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How do communication and personal accountability relate to one another?


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Your accountability language can help you be an effective communicator. It will help you to clearly communicate your expectations.

In bad times
When you are faced with challenges, it is easy to fall into the trap of blame and excuses. In an accountability culture, there is no blame or punishment. These create negative energy and cause you to lose focus on the goal. When you are in a difficult situation and are tempted to break into a "bad story," remember that accountability is about clear expectations and making and keeping commitments. When commitments are not met, you need to understand what happened. What went well? The answer to this question is meant to create positive energy to generate more new ideas.

Your language and behavior
Being accountable does not mean you can always do what is being requested. You may not be able to say "yes" to a request. The important part of accountability is that you commit to something. It is your job to make a commitment that you understand and can keep. If you cannot, you need to adjust the commitment to what you can achieve.  How you speak will let others know that you understand what is expected.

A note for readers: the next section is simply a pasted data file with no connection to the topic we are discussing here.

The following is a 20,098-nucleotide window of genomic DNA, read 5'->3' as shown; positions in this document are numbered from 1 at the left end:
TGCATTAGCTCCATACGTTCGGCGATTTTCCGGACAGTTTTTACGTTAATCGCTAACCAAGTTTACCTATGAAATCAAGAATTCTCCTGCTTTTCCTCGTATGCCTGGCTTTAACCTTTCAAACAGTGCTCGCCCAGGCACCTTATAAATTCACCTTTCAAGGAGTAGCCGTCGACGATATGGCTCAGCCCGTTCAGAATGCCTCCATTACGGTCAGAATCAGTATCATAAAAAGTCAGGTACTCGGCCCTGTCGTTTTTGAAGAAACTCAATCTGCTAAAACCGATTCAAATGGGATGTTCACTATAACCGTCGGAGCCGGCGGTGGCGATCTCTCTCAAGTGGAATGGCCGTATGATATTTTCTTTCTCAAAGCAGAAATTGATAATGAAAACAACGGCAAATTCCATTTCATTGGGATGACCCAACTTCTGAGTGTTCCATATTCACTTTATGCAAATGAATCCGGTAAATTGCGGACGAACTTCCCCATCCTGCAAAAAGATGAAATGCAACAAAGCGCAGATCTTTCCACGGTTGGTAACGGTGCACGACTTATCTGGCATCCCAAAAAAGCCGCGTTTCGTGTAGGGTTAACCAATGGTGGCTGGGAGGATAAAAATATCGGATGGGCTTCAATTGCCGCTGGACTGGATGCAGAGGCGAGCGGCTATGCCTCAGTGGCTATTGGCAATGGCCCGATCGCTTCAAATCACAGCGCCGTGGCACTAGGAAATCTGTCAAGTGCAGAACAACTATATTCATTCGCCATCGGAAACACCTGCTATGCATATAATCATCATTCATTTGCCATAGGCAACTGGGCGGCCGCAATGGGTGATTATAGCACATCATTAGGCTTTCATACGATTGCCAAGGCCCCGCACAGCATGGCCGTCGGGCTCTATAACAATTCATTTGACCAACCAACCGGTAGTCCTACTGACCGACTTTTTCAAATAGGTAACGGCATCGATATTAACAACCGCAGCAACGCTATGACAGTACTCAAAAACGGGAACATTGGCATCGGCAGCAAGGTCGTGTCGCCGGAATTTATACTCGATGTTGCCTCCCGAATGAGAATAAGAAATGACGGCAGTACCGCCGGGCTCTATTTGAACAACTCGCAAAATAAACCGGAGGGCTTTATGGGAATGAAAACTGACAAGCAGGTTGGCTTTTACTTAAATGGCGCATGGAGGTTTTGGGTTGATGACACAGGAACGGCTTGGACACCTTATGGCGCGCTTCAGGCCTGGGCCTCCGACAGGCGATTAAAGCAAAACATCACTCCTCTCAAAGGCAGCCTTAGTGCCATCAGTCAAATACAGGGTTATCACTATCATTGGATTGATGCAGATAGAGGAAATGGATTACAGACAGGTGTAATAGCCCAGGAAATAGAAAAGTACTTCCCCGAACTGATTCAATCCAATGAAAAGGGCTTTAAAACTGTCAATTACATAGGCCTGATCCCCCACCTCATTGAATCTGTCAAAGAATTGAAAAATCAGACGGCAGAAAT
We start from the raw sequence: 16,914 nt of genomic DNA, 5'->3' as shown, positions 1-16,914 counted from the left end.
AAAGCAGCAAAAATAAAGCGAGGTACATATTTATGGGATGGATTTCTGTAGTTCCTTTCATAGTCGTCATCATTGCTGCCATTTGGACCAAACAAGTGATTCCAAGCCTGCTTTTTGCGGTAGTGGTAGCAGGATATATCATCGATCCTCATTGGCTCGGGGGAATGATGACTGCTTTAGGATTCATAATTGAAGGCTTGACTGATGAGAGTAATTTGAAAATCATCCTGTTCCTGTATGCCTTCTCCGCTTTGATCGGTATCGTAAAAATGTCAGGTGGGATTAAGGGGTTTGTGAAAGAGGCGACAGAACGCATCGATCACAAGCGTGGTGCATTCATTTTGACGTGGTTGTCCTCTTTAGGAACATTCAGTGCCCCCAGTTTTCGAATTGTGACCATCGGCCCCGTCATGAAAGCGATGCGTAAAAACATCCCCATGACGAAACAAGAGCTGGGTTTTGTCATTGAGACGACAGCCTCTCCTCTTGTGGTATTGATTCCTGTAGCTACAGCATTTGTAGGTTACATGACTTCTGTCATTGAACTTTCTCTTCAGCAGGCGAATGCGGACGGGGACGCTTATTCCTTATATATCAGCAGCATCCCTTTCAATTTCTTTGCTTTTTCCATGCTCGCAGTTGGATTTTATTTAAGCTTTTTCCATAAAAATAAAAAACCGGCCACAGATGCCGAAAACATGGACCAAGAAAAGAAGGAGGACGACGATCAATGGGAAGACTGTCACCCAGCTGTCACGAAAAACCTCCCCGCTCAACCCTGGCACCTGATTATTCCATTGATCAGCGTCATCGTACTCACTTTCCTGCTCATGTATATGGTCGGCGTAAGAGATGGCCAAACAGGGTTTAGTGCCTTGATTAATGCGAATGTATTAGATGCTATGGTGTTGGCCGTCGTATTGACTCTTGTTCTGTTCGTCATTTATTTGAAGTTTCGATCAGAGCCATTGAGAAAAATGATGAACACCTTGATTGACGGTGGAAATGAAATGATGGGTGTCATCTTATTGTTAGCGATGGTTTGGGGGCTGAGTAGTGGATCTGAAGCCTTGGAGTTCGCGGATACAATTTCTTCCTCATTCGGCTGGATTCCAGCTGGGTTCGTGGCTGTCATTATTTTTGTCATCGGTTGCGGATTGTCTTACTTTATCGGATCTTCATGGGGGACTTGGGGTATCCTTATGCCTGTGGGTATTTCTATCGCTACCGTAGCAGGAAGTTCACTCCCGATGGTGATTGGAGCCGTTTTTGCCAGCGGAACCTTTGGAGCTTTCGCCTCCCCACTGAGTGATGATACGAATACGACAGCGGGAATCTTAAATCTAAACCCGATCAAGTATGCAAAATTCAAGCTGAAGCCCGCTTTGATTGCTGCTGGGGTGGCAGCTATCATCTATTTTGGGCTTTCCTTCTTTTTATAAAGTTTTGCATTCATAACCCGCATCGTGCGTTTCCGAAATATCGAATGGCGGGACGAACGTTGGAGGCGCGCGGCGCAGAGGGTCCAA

Non-verbal communication

Watch your non-verbal communication, too. Sometimes what you don't say reveals much more about your accountability. Take, for instance, a meeting you are in where everyone seems to be committing to doing something: heads are nodding, people are smiling, and everyone seems to be engaged. In reality, the people walking out of the room are saying to themselves, "I have no idea what they were talking about. I just said 'yes' so that we could get out of there." Pay attention to whether you are behaving in the same way.

- Eileen Dohmann, RN, BSN, MBA, NEA-BC

(July 2012)